Last updated: 2021-09-16 10:16:36

    Basics

    This document introduces the live playback feature of the Video Cloud SDK.

    Live streaming and video on demand

    • In live streaming, the video streams published by hosts in real time are the source of streaming. When hosts stop publishing streams, the video played stops. Since video is streamed in real time, players do not have progress bars when they play live streaming URLs.
    • In video on demand (VOD), video files in the cloud are the source of streaming. Videos can be played at any time as long as they are not deleted from the cloud, and the playback progress can be adjusted using the progress bar. Video streaming websites such as Tencent Video and Youku Tudou are typical applications of VOD.

    Supported protocols

    The table below lists the common protocols used for live streaming. We recommend FLV URLs (which start with http and end with flv) for LVB and WebRTC for LEB. For more information, please see LEB.

    Protocol Pro Con Playback Latency
    FLV Mature, well adapted to high-concurrency scenarios SDK integration is required. 2-3s
    RTMP Relatively low latency Poor performance in high-concurrency scenarios 1-3s
    HLS (M3U8) Well supported on mobile browsers High latency 10-30s
    WebRTC Lowest latency SDK integration is required. < 1s
    Note:

    LVB and LEB are priced differently. For details, please see LVB Billing Overview and LEB Billing Overview.

    Notes

    The Video Cloud SDK does not impose any limit on the sources of playback URLs, which means you can use it to play both Tencent Cloud and non-Tencent Cloud URLs. However, the player of the SDK supports only live streaming URLs in FLV, RTMP, HLS (M3U8), and WebRTC formats and VOD URLs in MP4, HLS (M3U8), and FLV formats.

    Sample Code

    Regarding frequently asked questions among developers, Tencent Cloud offers a straightforward API example project, which you can use to quickly learn how to use different APIs.

    Platform GitHub Address
    iOS GitHub
    Android GitHub

    Integration

    Step 1. Create a player object

    The V2TXLivePlayer module in the Video Cloud SDK offers live playback capabilities.

    V2TXLivePlayer *_txLivePlayer = [[V2TXLivePlayer alloc] init];
    

    Step 2. Create a rendering view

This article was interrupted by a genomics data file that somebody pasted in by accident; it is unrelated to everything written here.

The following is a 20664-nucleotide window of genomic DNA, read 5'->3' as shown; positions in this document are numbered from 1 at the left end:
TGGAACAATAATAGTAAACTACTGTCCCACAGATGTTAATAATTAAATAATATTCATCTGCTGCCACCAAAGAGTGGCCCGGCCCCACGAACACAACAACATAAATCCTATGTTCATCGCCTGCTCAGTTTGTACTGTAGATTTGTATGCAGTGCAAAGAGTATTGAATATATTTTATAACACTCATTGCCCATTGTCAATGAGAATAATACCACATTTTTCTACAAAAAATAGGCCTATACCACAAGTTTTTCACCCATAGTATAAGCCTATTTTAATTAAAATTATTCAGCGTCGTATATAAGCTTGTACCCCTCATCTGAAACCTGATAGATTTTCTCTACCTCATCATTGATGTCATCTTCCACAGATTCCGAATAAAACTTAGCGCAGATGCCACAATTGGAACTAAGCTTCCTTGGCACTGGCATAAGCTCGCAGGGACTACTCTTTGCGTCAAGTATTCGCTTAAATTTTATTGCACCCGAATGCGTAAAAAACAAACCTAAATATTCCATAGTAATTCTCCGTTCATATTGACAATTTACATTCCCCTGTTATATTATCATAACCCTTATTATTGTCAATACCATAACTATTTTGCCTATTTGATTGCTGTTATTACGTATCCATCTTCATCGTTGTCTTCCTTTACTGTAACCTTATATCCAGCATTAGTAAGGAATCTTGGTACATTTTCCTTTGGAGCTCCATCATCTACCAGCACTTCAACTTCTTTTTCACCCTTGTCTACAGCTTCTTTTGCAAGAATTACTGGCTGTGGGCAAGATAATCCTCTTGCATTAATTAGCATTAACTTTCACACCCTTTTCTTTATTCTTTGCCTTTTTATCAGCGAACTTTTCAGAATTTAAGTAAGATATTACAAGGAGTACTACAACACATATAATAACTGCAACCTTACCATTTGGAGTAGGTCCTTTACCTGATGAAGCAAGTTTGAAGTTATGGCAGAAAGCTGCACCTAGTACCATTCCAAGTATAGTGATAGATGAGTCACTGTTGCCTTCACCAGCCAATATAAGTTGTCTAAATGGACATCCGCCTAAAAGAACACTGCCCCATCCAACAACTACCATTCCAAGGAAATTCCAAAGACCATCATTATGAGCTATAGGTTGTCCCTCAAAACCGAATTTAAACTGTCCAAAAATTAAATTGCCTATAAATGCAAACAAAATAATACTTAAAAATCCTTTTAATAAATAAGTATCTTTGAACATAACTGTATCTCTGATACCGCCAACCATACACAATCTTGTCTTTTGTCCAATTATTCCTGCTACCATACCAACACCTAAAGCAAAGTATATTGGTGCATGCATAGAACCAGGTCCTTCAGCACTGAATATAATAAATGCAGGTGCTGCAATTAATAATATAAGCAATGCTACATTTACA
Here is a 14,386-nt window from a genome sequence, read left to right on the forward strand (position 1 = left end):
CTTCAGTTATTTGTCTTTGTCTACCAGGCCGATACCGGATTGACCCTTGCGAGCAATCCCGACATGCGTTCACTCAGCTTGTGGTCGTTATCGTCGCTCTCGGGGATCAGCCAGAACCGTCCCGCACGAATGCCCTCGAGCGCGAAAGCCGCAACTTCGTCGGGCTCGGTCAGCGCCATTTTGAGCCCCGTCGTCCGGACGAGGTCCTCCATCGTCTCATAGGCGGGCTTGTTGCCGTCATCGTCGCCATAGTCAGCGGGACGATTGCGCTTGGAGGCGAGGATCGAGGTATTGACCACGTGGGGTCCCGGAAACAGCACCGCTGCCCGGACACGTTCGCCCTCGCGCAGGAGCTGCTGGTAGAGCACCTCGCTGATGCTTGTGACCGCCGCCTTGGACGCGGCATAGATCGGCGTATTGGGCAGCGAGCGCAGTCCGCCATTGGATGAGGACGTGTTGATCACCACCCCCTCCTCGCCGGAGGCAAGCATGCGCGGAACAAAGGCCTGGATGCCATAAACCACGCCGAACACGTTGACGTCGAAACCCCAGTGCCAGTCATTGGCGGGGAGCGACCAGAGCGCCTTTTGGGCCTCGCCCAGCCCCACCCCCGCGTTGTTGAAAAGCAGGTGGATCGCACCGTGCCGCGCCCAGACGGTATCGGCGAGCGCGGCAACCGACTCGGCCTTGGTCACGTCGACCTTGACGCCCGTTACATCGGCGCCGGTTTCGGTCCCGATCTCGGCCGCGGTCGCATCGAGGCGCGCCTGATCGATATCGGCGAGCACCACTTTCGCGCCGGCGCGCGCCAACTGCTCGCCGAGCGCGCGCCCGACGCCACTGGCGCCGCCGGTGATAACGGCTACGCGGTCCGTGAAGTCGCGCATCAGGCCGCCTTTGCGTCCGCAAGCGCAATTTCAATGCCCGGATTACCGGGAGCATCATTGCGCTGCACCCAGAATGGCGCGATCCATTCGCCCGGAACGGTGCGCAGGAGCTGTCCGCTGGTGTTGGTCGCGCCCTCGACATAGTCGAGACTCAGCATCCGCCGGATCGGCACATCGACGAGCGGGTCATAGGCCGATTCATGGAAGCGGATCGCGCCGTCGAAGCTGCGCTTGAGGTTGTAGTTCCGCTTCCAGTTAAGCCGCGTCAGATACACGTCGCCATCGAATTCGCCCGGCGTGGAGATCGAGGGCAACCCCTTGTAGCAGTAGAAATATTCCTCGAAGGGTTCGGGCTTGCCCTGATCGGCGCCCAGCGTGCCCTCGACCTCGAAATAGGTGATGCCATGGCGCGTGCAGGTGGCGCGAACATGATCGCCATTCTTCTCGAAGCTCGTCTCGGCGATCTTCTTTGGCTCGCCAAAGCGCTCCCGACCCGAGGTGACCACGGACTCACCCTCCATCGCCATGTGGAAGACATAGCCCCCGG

In iOS, a view is used as the basic UI rendering unit. Therefore, you need to configure a view, whose size and position you can adjust, for the player to display video images on.

    // Use setRenderView to bind a rendering view to the player
    [_txLivePlayer setRenderView:_myView];
    

    Technically, the player does not render video images directly on the view (_myView in the sample code) you provide. Instead, it creates a subview for OpenGL rendering over the view.

    You can adjust the size of video images by changing the size and position of the view. The SDK will make changes to the video images accordingly.

    How can I animate views?
    You are allowed great flexibility in view animation, but note that you need to modify the transform rather than frame attribute of the view.

    [UIView animateWithDuration:0.5 animations:^{
    _myView.transform = CGAffineTransformMakeScale(0.3, 0.3); // Shrink by 1/3
    }];
    

    Step 3. Start playback

    NSString* url = @"http://2157.liveplay.myqcloud.com/live/2157_xxxx.flv";
    [_txLivePlayer startPlay:url];
    

    Step 4. Change the fill mode

    • setRenderFillMode: aspect fill or aspect fit
      ValueDescription
      V2TXLiveFillModeFill Images are scaled to fill the entire screen, and the excess parts are cropped. There are no black bars in this mode, but images may not be displayed in whole.
      V2TXLiveFillModeFit Images are scaled as large as the longer side can go. Neither side exceeds the screen after scaling. Images are centered, and there may be black bars.
    • setRenderRotation: clockwise rotation of video
      ValueDescription
      V2TXLiveRotation0 Original